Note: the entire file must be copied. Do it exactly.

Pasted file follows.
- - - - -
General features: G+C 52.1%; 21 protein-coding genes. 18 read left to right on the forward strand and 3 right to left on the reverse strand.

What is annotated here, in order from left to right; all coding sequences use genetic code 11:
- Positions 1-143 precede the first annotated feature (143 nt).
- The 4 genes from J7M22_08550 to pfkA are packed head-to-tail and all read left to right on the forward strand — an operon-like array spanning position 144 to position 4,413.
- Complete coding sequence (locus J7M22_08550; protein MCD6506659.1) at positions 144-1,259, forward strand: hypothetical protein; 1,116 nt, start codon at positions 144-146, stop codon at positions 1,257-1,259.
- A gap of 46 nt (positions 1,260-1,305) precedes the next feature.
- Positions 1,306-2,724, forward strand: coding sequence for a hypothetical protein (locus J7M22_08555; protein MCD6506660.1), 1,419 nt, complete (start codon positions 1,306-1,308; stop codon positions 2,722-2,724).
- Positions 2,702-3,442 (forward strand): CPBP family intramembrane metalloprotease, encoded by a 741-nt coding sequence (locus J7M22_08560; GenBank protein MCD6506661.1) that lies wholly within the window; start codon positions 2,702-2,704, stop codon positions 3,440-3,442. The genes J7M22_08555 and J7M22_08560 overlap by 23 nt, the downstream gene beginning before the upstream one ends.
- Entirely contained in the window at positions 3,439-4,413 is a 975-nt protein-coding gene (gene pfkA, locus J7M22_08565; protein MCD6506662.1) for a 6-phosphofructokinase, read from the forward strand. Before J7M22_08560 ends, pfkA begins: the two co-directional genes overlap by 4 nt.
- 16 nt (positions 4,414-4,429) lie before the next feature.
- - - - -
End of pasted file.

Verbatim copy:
General features: G+C 52.1%; 21 protein-coding genes. 18 read left to right on the forward strand and 3 right to left on the reverse strand.

What is annotated here, in order from left to right; all coding sequences use genetic code 11:
- Positions 1-143 precede the first annotated feature (143 nt).
- The 4 genes from J7M22_08550 to pfkA are packed head-to-tail and all read left to right on the forward strand — an operon-like array spanning position 144 to position 4,413.
- Complete coding sequence (locus J7M22_08550; protein MCD6506659.1) at positions 144-1,259, forward strand: hypothetical protein; 1,116 nt, start codon at positions 144-146, stop codon at positions 1,257-1,259.
- A gap of 46 nt (positions 1,260-1,305) precedes the next feature.
- Positions 1,306-2,724, forward strand: coding sequence for a hypothetical protein (locus J7M22_08555; protein MCD6506660.1), 1,419 nt, complete (start codon positions 1,306-1,308; stop codon positions 2,722-2,724).
- Positions 2,702-3,442 (forward strand): CPBP family intramembrane metalloprotease, encoded by a 741-nt coding sequence (locus J7M22_08560; GenBank protein MCD6506661.1) that lies wholly within the window; start codon positions 2,702-2,704, stop codon positions 3,440-3,442. The genes J7M22_08555 and J7M22_08560 overlap by 23 nt, the downstream gene beginning before the upstream one ends.
- Entirely contained in the window at positions 3,439-4,413 is a 975-nt protein-coding gene (gene pfkA, locus J7M22_08565; protein MCD6506662.1) for a 6-phosphofructokinase, read from the forward strand. Before J7M22_08560 ends, pfkA begins: the two co-directional genes overlap by 4 nt.
- 16 nt (positions 4,414-4,429) lie before the next feature.